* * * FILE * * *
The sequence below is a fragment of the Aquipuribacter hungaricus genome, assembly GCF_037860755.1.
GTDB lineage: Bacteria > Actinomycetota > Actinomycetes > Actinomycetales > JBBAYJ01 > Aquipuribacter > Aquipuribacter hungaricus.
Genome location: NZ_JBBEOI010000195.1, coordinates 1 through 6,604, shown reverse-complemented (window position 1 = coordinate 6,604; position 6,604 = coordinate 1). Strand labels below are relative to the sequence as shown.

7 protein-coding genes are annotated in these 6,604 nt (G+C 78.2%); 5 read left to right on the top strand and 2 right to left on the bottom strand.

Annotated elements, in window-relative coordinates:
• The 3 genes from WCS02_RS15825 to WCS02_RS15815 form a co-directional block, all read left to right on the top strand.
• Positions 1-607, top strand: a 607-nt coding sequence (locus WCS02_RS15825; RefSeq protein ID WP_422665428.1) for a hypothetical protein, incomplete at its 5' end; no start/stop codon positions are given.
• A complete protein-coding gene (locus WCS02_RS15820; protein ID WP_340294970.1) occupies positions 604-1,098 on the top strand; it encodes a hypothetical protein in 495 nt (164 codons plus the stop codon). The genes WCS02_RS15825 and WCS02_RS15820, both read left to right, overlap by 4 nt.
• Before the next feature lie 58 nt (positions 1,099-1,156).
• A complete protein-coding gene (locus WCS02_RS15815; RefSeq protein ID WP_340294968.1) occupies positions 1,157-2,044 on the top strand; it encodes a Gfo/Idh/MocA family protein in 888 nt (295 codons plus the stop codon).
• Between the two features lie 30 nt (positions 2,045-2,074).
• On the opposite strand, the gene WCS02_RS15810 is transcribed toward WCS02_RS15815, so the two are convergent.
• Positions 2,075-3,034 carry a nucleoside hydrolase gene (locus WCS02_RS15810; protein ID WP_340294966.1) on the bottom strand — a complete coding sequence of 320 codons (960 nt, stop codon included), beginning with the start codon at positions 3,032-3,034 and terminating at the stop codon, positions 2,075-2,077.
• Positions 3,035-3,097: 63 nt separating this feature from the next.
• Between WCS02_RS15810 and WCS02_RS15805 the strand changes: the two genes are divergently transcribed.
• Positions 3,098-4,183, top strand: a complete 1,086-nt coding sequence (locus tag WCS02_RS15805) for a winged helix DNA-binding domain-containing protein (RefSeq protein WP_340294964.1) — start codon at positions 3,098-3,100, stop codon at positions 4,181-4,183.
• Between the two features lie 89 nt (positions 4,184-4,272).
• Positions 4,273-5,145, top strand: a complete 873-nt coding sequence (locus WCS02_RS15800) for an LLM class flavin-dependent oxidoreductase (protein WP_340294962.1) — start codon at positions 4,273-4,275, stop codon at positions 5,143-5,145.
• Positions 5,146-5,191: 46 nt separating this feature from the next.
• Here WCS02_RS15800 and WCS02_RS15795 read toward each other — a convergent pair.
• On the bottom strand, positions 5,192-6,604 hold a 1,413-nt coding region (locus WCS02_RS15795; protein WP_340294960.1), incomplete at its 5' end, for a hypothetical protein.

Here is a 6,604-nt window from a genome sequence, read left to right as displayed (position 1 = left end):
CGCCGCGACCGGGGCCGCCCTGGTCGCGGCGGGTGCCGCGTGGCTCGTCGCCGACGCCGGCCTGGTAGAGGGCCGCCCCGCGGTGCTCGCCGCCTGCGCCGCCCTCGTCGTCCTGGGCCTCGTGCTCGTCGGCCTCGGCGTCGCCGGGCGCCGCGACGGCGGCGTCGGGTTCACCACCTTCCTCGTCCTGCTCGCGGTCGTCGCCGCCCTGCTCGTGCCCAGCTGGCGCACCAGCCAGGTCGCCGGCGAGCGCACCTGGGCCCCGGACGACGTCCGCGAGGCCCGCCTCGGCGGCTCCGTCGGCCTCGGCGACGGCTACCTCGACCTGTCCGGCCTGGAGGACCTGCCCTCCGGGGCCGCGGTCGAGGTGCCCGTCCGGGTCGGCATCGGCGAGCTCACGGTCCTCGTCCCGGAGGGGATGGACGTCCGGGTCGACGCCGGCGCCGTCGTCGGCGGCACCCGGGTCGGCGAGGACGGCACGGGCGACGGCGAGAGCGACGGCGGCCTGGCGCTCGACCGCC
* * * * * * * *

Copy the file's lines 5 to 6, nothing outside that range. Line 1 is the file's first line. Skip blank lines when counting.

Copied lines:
Annotated elements, in window-relative coordinates:
• The 3 genes from WCS02_RS15825 to WCS02_RS15815 form a co-directional block, all read left to right on the top strand.